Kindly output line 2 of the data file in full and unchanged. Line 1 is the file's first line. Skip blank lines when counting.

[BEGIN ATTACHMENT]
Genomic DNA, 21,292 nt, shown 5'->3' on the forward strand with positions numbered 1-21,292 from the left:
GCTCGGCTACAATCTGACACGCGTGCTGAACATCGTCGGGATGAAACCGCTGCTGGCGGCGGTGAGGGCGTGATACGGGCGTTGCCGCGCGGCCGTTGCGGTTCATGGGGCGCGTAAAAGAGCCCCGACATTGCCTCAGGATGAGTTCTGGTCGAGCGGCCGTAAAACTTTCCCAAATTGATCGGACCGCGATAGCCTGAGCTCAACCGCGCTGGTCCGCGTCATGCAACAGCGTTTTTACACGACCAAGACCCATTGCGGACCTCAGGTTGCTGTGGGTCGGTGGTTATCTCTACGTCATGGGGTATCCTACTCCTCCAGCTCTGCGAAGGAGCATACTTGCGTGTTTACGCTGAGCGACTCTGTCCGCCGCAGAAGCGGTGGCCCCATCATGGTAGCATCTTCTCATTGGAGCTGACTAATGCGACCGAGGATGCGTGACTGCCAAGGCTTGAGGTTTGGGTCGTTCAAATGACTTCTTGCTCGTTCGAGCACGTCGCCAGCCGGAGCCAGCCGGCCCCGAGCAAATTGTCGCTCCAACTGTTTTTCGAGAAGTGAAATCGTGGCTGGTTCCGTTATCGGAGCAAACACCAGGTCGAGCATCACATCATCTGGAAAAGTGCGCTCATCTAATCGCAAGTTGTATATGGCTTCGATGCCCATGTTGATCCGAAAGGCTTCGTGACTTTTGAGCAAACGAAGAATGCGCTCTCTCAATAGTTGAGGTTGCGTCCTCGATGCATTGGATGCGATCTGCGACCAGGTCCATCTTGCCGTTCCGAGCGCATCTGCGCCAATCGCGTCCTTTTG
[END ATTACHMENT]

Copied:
GCTCGGCTACAATCTGACACGCGTGCTGAACATCGTCGGGATGAAACCGCTGCTGGCGGCGGTGAGGGCGTGATACGGGCGTTGCCGCGCGGCCGTTGCGGTTCATGGGGCGCGTAAAAGAGCCCCGACATTGCCTCAGGATGAGTTCTGGTCGAGCGGCCGTAAAACTTTCCCAAATTGATCGGACCGCGATAGCCTGAGCTCAACCGCGCTGGTCCGCGTCATGCAACAGCGTTTTTACACGACCAAGACCCATTGCGGACCTCAGGTTGCTGTGGGTCGGTGGTTATCTCTACGTCATGGGGTATCCTACTCCTCCAGCTCTGCGAAGGAGCATACTTGCGTGTTTACGCTGAGCGACTCTGTCCGCCGCAGAAGCGGTGGCCCCATCATGGTAGCATCTTCTCATTGGAGCTGACTAATGCGACCGAGGATGCGTGACTGCCAAGGCTTGAGGTTTGGGTCGTTCAAATGACTTCTTGCTCGTTCGAGCACGTCGCCAGCCGGAGCCAGCCGGCCCCGAGCAAATTGTCGCTCCAACTGTTTTTCGAGAAGTGAAATCGTGGCTGGTTCCGTTATCGGAGCAAACACCAGGTCGAGCATCACATCATCTGGAAAAGTGCGCTCATCTAATCGCAAGTTGTATATGGCTTCGATGCCCATGTTGATCCGAAAGGCTTCGTGACTTTTGAGCAAACGAAGAATGCGCTCTCTCAATAGTTGAGGTTGCGTCCTCGATGCATTGGATGCGATCTGCGACCAGGTCCATCTTGCCGTTCCGAGCGCATCTGCGCCAATCGCGTCCTTTTG